He says there was a peaceful moment, though — while he was going over the brink of the Falls.
"I was floating in a cloud," he says. "I had no sensation of up or down. I didn't have any sensation in my stomach like you might have on a roller coaster ... that moment when your stomach is in your throat."
He doesn't remember hitting bottom. He may have been protected from the rocks by what's known as a water cone, a formation that bursts from the surface after water and air drop with such force, Niagara Falls historian Paul Gromosiak said.
"It's like a hand reaching out," Gromosiak explained. "It had to be that — or a miracle."
"Miracle" was what the newspaper headlines declared over black-and-white photos of the blond, blue-eyed boy clinging to a life ring before being pulled onto the Maid of the Mist tour boat, which was nearby when he bobbed to the surface at the churning base. He looks as though he's smiling — but he was in shock.
"I'm scared absolutely to death," he says.
Another photo shows him in his hospital bed, recovering from a slight concussion, scrapes and bruises. Later photos show him, hair gelled neatly to the side, posing with Captain Clifford Keech, who maneuvered the tour boat so the crew could toss a lifeline.
All these years later, it's difficult to say how that moment may have affected the life of the carpenter's son who loved the outdoors.
It was his first boat ride and could have been his last. Instead, Woodward developed a love of boating, became a certified diver, even joined the Navy during the Vietnam War. But you won't find him on the upper Niagara with a 7.5-horsepower motor like the one that powered Honeycutt's boat.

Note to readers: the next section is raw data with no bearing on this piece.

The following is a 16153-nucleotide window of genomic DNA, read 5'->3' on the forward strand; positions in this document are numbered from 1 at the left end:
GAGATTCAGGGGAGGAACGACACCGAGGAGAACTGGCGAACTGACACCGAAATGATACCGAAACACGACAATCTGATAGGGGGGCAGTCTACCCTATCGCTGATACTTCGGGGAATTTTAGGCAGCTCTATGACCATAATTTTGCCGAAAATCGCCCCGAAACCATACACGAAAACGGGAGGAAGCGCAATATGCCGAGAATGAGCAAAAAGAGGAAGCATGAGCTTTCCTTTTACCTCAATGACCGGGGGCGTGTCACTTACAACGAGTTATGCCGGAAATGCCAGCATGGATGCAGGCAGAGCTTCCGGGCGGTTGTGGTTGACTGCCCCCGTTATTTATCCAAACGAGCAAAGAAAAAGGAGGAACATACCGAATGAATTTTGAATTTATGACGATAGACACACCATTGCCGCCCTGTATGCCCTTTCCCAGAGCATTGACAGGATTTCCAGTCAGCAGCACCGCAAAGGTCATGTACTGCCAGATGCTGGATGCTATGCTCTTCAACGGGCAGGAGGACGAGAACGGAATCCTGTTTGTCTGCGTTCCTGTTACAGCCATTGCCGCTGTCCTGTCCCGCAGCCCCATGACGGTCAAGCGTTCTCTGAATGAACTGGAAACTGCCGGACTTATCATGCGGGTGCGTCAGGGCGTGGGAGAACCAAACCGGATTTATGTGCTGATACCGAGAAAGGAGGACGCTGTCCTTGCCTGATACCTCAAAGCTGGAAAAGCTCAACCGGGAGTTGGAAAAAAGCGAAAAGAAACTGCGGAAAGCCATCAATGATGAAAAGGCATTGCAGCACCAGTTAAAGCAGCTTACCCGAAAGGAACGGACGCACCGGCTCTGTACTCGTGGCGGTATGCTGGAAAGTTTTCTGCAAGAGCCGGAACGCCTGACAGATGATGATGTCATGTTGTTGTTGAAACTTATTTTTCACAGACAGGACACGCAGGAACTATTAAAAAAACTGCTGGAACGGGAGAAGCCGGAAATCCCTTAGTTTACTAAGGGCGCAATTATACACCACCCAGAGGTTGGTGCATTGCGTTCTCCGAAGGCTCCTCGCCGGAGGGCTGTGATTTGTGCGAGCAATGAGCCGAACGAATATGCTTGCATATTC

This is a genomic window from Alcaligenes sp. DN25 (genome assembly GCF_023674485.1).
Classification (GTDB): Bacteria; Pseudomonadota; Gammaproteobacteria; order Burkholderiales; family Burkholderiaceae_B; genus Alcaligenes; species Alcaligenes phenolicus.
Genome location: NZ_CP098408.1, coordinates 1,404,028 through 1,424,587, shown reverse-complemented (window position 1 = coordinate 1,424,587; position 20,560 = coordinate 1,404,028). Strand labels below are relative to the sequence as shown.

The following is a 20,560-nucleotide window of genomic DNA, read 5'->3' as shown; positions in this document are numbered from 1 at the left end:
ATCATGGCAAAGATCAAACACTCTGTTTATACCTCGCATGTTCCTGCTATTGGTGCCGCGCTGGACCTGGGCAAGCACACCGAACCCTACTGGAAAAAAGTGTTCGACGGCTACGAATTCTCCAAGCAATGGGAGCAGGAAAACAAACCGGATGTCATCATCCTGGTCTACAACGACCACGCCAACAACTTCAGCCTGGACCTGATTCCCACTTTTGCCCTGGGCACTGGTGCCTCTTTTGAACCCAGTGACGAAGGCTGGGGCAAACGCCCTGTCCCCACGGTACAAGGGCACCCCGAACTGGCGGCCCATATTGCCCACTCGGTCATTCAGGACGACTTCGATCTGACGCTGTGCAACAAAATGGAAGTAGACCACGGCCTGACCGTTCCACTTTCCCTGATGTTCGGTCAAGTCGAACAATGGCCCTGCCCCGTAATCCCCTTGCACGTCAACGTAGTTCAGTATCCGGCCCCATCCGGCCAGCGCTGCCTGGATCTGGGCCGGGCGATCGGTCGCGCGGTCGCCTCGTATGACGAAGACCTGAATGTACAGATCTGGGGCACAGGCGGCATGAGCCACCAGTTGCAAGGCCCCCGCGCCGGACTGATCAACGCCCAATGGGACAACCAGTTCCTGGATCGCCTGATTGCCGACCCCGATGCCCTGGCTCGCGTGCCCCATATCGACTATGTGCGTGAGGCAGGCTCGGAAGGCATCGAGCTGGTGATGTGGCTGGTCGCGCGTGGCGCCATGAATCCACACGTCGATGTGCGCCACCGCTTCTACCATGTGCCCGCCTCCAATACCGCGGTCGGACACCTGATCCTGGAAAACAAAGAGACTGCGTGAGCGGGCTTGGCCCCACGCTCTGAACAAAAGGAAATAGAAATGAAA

"I'm a person of common sense and very safety minded," he said.
Woodward is drawn to stories of survival on the high seas, accounts of circumnavigating the globe, with their underlying themes about persevering through the worst nature has to offer.
"I like the part of survival, the way they find a way to survive in dire circumstances," he said.
Woodward said he heard countless times that "God had his hand on you that day" or "God must have some important mission for you to accomplish in life." But it wasn't until 20 years later that the boy who had not regularly attended church was encouraged by a friend to go after finding himself troubled by nagging "why am I here?" questions.
"From that day forward I was able to answer that one huge question," he said, "and the answer to the question was this: God saved me that day, July 9, 1960, because he knew at age 27 that I would come to know him as my savior."
It led him to the ministry for two years, but he spent most of his working life in the corporate world, in the office products and telecommunications industries.
And while he kept a low profile as a Niagara Falls survivor, his three sons while growing up were quicker to exploit the story.
"I was a pretty good show-and-tell piece in school," he says.